2015 marks the fortieth anniversary of the election of Margaret Thatcher as leader of the Conservative Party. 2015 is also the year that the Labour party, which used to love to taunt the Conservatives over their ‘women problems’, elected a man to be the Leader, Deputy Leader and their London Mayoral candidate.
Following Harriet Harman’s departure from her second stint as acting Leader of the party, a role twice fulfilled by women otherwise kept out of the magic circle of leadership, it’s worth reflecting on the necessity of All Women Shortlists (AWS) in our party and their failure to supply a leader in the 20-plus years they’ve been put forward.
Instinctively, I don’t support AWS. I have seen them foster resentment among colleagues male and female. I would prefer a system where shortlists are made up of 50:50 male to female ratios but sadly, what I would prefer in an ideal world does not work. Therefore my support for AWS is based on evidence of which the 2015 Labour internal elections are merely the latest in a long line.
If you believe men and women are equal you have to address why men dominate the upper echelons of society and politics and always have. The answer is structural and perhaps even inherent in how society and people operate. Clearly, simply increasing the number of female candidates is not enough. Labour has a much larger talent pool of female MPs than the Conservatives and we’ve still failed to elect a woman leader.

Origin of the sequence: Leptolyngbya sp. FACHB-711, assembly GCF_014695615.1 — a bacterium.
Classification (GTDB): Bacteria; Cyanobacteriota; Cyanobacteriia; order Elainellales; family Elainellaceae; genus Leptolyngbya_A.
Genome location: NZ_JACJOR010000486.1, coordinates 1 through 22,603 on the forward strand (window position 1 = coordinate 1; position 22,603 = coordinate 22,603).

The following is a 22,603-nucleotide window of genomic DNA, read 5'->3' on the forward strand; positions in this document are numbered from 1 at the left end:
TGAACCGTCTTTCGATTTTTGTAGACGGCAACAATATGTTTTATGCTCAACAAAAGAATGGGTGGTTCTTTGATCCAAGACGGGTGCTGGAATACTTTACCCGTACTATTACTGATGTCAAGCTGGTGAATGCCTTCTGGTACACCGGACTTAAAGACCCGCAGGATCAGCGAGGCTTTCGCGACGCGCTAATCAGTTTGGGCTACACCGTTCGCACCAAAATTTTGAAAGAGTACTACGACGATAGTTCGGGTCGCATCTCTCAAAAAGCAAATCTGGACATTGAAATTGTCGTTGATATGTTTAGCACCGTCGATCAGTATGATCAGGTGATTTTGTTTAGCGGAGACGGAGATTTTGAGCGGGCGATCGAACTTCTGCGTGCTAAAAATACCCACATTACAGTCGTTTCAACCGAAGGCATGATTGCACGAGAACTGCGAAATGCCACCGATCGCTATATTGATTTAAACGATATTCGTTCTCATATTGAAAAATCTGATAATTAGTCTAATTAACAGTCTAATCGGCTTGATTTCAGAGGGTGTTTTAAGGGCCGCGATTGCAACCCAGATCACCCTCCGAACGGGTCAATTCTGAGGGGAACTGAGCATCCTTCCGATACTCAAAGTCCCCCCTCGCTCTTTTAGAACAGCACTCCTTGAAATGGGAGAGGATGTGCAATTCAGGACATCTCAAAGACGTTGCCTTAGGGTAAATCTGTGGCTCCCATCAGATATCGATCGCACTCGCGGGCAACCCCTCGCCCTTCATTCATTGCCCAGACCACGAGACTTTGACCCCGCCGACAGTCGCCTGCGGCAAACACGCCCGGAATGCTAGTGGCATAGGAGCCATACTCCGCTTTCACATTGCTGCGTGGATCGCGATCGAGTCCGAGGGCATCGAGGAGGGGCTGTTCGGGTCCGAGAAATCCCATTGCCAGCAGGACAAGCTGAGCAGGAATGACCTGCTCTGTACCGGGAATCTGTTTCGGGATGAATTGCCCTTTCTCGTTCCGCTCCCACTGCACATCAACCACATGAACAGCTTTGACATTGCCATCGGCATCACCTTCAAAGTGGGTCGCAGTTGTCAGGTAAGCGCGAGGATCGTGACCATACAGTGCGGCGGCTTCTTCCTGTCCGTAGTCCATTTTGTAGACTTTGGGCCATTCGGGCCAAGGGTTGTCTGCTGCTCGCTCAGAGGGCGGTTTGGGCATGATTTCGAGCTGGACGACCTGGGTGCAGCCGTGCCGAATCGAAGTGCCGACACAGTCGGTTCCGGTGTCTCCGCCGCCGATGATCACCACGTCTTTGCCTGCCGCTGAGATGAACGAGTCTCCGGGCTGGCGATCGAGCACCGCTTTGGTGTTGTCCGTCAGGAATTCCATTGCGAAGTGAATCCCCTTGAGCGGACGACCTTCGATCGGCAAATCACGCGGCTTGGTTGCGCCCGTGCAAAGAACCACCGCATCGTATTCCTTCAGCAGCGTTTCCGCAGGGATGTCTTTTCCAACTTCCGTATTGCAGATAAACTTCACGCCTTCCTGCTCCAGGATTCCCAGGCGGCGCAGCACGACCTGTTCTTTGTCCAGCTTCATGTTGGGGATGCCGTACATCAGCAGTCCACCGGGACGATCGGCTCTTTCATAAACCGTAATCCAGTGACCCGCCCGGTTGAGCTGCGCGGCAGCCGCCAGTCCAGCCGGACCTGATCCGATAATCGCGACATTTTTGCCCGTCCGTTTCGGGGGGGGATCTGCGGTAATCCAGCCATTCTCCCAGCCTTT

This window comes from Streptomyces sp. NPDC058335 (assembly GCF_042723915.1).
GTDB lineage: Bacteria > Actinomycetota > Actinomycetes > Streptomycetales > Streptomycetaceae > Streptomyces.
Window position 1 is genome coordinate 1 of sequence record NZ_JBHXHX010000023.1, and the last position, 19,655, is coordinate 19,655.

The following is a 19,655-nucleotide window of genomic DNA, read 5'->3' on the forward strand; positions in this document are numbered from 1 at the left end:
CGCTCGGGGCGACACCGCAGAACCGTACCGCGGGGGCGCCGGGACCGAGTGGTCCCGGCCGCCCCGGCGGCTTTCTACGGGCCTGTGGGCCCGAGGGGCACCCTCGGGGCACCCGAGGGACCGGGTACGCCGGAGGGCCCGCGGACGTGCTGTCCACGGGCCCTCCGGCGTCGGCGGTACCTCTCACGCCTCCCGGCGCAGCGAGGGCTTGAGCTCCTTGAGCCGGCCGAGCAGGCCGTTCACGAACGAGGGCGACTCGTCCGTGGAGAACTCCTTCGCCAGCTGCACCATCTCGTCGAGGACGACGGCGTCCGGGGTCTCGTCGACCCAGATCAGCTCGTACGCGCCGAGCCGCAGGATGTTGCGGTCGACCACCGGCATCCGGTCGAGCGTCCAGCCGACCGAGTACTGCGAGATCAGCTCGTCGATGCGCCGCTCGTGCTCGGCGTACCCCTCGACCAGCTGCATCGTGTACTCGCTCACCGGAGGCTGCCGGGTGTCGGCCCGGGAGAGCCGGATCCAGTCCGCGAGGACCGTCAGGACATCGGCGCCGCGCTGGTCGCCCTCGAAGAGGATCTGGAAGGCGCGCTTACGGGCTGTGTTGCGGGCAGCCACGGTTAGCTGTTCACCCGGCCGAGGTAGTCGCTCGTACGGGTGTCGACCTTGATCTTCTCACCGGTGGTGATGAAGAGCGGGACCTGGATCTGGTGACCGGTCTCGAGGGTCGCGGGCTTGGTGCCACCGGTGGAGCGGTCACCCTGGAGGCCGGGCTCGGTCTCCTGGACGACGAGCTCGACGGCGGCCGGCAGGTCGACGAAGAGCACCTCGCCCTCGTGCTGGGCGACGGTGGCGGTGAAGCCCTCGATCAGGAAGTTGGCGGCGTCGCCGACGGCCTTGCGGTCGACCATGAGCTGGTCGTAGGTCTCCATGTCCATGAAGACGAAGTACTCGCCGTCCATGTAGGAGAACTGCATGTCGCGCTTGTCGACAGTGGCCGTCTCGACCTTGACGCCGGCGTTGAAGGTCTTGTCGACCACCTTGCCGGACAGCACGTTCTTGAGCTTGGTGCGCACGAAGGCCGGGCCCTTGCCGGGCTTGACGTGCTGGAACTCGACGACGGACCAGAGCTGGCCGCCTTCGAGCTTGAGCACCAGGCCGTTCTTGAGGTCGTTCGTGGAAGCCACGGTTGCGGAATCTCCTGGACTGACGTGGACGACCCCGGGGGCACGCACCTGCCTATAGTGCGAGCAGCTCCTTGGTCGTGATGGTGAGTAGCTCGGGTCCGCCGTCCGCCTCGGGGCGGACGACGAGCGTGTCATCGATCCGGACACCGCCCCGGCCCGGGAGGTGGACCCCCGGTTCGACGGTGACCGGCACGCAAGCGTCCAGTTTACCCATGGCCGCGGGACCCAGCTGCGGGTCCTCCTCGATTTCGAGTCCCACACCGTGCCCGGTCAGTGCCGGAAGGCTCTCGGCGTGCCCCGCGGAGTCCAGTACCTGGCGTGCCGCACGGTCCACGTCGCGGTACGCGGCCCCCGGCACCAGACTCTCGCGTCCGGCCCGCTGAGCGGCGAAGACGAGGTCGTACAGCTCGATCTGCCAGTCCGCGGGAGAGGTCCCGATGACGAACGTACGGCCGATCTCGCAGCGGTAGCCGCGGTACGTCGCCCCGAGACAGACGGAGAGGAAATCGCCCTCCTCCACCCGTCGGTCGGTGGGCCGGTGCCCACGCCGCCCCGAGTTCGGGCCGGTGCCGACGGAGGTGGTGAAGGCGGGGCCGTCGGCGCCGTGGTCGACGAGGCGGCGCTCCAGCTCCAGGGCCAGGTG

The fact that having two strong candidates in 2015 after having one candidate in 2010 on borrowed votes is seen as progress shows how far we have to go. 2015 should be the bare minimum, not our best effort yet.
In this leadership election we had more women stand for senior positions than ever before; Diane Abbott and Tessa Jowell for the London Mayoral candidacy, Liz Kendall and Yvette Cooper for the Labour Leadership and Caroline Flint, Stella Creasy and Angela Eagle for the Deputy Leadership.
Despite this array of candidates, nearly all of whom would have been strong or exceptional candidates (on average, arguably stronger than their male counterparts), the Labour party, a party that considers itself the natural home of women’s rights and advancement, elected men to all three posts.
Worse was to come in the new leader’s shadow cabinet appointments…
(To read the entire article go to Labour Uncut by clicking here)
Alex Ross Shaw, Shipley Branch